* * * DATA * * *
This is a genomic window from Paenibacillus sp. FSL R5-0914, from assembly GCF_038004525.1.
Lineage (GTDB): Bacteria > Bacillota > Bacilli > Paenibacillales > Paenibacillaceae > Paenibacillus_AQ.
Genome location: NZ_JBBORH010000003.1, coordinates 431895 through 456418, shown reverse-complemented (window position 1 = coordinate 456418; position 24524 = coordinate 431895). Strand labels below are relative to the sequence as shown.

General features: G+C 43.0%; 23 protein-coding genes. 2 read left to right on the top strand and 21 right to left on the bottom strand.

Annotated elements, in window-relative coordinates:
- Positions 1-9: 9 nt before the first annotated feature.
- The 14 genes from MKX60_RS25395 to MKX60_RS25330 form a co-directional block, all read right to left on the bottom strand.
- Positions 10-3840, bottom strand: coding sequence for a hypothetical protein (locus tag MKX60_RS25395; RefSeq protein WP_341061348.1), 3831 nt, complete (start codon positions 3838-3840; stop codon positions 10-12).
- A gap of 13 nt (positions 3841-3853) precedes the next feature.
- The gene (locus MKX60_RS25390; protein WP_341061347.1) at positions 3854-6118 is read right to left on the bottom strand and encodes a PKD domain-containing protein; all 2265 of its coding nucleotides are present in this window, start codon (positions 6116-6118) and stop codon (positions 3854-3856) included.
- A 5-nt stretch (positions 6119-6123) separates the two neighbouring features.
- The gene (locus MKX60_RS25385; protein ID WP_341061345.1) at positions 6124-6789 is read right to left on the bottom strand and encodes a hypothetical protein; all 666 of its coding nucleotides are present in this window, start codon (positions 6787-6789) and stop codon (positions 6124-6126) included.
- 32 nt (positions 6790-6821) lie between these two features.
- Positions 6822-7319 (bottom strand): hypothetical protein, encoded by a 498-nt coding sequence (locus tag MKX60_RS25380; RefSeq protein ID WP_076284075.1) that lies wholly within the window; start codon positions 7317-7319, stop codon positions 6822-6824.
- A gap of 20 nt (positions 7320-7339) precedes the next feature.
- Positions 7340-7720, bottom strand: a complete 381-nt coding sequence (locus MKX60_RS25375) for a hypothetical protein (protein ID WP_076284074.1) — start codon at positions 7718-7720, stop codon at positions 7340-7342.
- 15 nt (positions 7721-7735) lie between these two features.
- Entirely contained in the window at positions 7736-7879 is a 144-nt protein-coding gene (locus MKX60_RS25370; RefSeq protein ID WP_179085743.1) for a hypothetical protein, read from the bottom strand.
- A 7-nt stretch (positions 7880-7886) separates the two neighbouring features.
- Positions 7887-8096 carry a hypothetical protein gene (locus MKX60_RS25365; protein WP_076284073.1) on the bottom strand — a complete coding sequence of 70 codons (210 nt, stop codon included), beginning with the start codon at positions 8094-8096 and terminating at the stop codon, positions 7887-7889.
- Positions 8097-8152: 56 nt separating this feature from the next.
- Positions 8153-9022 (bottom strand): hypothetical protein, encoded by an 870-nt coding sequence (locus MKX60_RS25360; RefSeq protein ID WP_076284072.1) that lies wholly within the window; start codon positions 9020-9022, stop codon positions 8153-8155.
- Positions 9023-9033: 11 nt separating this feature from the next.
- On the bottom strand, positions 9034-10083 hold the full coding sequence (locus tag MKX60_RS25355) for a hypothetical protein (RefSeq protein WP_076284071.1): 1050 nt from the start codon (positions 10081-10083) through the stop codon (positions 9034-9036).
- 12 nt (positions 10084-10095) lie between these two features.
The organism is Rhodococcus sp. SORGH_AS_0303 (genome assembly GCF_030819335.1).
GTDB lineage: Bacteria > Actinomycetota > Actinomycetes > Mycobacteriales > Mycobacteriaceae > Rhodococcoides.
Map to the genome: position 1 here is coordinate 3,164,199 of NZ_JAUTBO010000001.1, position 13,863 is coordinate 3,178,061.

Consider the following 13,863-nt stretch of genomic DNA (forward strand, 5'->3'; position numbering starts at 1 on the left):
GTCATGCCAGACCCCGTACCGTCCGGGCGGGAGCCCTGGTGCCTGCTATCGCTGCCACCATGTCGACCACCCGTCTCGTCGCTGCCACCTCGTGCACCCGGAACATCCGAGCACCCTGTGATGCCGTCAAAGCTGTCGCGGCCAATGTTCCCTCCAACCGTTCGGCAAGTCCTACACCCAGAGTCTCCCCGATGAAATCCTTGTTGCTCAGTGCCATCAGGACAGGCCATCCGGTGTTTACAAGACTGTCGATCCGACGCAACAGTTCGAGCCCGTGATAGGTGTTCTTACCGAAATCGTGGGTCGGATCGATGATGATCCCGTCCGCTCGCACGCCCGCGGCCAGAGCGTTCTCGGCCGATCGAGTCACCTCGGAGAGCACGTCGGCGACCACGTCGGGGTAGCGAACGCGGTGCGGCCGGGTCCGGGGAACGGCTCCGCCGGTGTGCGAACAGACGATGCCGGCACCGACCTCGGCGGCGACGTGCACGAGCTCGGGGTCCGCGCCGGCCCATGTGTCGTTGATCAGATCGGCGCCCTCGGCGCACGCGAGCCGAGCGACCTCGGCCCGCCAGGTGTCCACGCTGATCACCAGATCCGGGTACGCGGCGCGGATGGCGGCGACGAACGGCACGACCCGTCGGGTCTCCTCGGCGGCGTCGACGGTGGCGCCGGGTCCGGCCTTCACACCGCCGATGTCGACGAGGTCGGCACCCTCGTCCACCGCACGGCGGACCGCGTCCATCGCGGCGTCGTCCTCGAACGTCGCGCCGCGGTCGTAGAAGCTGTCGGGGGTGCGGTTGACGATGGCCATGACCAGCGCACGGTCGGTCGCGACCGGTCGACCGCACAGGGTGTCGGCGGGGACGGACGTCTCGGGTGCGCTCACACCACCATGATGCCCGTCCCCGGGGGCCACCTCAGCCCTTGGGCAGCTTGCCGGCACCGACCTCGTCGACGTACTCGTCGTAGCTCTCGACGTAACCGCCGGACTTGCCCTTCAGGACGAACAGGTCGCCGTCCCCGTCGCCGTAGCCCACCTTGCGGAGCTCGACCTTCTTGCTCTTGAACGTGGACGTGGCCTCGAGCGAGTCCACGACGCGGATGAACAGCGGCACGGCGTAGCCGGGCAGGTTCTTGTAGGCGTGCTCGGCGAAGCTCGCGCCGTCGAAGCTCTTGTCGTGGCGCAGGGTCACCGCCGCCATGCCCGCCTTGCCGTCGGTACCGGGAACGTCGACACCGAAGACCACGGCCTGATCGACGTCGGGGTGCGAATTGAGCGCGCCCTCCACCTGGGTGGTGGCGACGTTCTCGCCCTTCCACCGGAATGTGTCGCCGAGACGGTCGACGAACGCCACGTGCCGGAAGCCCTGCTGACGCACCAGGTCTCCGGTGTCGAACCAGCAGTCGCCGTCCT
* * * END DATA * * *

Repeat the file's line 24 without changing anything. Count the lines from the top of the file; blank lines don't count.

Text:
- On the bottom strand, positions 9034-10083 hold the full coding sequence (locus tag MKX60_RS25355) for a hypothetical protein (RefSeq protein WP_076284071.1): 1050 nt from the start codon (positions 10081-10083) through the stop codon (positions 9034-9036).